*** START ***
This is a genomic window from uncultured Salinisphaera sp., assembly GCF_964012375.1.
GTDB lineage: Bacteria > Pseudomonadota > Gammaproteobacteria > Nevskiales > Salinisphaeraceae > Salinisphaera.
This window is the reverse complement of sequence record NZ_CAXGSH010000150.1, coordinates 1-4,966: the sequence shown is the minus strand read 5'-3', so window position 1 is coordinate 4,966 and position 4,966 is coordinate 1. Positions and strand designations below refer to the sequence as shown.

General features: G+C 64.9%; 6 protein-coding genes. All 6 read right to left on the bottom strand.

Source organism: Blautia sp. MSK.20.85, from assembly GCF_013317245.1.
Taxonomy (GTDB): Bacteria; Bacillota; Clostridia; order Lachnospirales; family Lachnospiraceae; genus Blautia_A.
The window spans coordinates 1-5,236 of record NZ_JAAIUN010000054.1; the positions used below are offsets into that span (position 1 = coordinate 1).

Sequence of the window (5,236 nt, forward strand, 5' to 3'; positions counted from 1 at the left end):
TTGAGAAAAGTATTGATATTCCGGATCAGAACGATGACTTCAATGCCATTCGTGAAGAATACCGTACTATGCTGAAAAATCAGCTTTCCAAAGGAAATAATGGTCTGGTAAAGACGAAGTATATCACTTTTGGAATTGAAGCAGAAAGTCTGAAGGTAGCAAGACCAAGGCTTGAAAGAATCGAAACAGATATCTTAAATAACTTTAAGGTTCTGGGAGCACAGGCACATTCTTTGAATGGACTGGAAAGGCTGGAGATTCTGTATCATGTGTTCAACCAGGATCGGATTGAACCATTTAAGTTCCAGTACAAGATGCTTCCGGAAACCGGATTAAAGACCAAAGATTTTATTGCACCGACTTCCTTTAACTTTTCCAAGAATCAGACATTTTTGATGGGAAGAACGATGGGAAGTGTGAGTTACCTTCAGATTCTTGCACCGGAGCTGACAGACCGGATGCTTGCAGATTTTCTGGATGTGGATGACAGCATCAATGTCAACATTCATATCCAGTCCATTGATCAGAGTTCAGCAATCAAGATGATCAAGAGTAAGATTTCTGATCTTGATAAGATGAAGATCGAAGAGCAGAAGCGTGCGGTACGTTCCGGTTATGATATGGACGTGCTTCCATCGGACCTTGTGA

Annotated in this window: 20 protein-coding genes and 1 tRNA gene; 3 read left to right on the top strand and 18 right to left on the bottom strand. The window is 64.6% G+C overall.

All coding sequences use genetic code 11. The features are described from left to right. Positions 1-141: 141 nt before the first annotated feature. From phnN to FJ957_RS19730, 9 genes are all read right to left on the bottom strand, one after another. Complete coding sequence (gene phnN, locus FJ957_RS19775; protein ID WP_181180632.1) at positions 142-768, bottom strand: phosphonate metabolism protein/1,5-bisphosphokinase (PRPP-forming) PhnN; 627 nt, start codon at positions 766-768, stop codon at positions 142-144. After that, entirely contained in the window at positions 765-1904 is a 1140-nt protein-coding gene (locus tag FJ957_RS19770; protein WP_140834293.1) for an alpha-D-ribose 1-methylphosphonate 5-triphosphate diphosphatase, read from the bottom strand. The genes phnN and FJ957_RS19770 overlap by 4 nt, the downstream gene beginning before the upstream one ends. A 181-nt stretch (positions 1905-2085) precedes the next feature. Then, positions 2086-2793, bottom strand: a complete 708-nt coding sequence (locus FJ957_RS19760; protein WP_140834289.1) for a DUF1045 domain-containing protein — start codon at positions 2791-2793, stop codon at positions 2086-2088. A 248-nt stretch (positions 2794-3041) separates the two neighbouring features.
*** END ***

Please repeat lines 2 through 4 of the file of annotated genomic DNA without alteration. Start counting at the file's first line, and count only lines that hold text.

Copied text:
GTDB lineage: Bacteria > Pseudomonadota > Gammaproteobacteria > Nevskiales > Salinisphaeraceae > Salinisphaera.
This window is the reverse complement of sequence record NZ_CAXGSH010000150.1, coordinates 1-4,966: the sequence shown is the minus strand read 5'-3', so window position 1 is coordinate 4,966 and position 4,966 is coordinate 1. Positions and strand designations below refer to the sequence as shown.

General features: G+C 64.9%; 6 protein-coding genes. All 6 read right to left on the bottom strand.